In 2019, the EU electricity sector emitted 12 per cent less CO2 than in the previous year. At the same time, the share of renewables in electricity production rose EU-wide to 35 per cent, a new record. These are the main findings in a study of current electricity data carried out by Agora Energiewende and climate think-tank Sandbag.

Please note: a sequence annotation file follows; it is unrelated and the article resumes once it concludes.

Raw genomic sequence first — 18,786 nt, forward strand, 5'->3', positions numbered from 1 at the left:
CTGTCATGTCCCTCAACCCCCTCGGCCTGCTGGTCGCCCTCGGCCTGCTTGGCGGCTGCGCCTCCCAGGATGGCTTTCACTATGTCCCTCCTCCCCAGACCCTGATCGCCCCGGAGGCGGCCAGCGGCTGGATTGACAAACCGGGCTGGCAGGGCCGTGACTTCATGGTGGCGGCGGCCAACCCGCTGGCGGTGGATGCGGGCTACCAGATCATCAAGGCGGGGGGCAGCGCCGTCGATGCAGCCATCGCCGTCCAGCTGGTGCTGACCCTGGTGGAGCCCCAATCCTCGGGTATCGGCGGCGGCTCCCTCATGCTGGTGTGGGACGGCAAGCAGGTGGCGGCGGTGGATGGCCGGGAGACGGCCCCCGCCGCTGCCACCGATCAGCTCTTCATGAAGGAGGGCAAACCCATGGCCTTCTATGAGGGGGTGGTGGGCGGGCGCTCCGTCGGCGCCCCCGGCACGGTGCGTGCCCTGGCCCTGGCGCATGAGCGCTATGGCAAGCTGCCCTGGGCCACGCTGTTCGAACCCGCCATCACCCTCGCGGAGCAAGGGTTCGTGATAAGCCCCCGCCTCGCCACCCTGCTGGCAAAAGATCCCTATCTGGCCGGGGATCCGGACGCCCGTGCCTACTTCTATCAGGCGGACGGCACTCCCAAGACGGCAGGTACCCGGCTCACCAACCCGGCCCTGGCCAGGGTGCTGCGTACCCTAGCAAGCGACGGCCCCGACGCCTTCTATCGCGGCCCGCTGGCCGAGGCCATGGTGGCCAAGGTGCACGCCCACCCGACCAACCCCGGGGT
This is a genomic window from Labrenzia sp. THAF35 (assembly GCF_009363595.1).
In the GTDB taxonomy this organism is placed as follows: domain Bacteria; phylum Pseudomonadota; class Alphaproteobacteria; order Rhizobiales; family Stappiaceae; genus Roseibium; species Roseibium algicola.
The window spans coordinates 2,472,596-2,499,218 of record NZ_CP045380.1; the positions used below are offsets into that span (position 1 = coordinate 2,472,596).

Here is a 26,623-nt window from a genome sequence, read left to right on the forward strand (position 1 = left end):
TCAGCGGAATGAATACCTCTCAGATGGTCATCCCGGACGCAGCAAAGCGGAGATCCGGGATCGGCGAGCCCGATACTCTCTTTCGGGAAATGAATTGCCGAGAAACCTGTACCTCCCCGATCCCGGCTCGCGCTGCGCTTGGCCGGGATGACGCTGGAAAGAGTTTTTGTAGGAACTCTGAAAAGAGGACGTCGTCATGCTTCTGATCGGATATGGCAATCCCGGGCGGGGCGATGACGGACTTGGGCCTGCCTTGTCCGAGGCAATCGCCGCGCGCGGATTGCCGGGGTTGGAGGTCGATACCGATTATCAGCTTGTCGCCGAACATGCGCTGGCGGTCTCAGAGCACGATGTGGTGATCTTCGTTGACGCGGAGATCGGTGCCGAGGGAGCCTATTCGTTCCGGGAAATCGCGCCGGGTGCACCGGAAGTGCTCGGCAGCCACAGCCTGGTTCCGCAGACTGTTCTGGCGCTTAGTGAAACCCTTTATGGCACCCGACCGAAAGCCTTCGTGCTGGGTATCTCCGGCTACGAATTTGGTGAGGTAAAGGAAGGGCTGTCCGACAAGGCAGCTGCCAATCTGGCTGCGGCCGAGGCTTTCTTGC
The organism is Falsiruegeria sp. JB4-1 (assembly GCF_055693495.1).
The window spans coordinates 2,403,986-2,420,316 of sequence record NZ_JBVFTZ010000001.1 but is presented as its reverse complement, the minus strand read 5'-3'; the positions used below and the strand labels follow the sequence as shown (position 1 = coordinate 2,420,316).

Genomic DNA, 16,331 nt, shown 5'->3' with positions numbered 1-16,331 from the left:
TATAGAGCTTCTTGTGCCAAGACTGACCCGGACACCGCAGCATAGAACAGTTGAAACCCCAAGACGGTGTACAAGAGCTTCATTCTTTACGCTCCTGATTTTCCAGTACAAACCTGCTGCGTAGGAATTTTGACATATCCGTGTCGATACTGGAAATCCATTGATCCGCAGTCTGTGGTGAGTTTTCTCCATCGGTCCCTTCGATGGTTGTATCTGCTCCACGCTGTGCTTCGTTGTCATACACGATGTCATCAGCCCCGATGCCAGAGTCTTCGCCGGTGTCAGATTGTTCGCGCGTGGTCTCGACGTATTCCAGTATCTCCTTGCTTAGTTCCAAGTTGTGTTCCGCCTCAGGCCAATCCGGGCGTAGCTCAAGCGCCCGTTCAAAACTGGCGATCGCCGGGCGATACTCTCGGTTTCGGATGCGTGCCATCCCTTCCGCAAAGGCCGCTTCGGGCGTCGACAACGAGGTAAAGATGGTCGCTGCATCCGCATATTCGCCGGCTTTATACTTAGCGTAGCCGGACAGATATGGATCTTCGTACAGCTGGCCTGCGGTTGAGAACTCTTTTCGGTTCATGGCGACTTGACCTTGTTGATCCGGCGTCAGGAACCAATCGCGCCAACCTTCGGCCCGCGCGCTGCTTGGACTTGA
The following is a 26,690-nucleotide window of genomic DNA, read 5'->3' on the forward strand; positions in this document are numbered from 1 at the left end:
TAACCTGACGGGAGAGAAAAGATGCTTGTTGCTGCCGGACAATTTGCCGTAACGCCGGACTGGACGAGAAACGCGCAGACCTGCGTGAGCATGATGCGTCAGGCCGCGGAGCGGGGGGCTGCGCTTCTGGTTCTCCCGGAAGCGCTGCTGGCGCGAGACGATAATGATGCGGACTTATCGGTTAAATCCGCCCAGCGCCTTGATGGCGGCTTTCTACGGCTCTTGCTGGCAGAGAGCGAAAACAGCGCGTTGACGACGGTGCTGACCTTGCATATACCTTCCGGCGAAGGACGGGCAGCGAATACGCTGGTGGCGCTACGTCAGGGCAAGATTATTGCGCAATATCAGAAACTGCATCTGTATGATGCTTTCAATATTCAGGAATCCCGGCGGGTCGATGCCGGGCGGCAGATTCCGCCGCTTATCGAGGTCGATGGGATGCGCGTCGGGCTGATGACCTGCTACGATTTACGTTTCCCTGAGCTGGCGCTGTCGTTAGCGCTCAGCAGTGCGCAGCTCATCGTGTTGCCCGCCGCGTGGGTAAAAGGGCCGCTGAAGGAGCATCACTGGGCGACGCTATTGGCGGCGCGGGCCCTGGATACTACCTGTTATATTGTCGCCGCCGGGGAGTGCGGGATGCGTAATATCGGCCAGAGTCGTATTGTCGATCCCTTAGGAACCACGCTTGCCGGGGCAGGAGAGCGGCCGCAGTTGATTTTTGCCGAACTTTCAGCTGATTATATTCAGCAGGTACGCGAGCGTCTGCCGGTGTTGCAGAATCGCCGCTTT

Greenhouse gas emissions from EU power plants declined more sharply in 2019 than in any year since at least 1990. All in all, emissions fell by 120 million tonnes, a decrease of 12 per cent relative to the previous year’s level. The cause for the decline was a collapse in generation from hard coal- and lignite-fired power plants which decreased 24 per cent across the EU. To large extent, this collapse was triggered by an increase in the price of CO2 emissions to around 25 euros per tonne, making carbon-intensive coal electricity more expensive than electricity from natural gas, nuclear power and renewable energy. The share of green energy in electricity generation grew across the EU to 34.6 per cent, 1.8 percentage points higher than in 2018. For the first time, wind and solar power plants thus delivered more electricity than coal-fired power plants.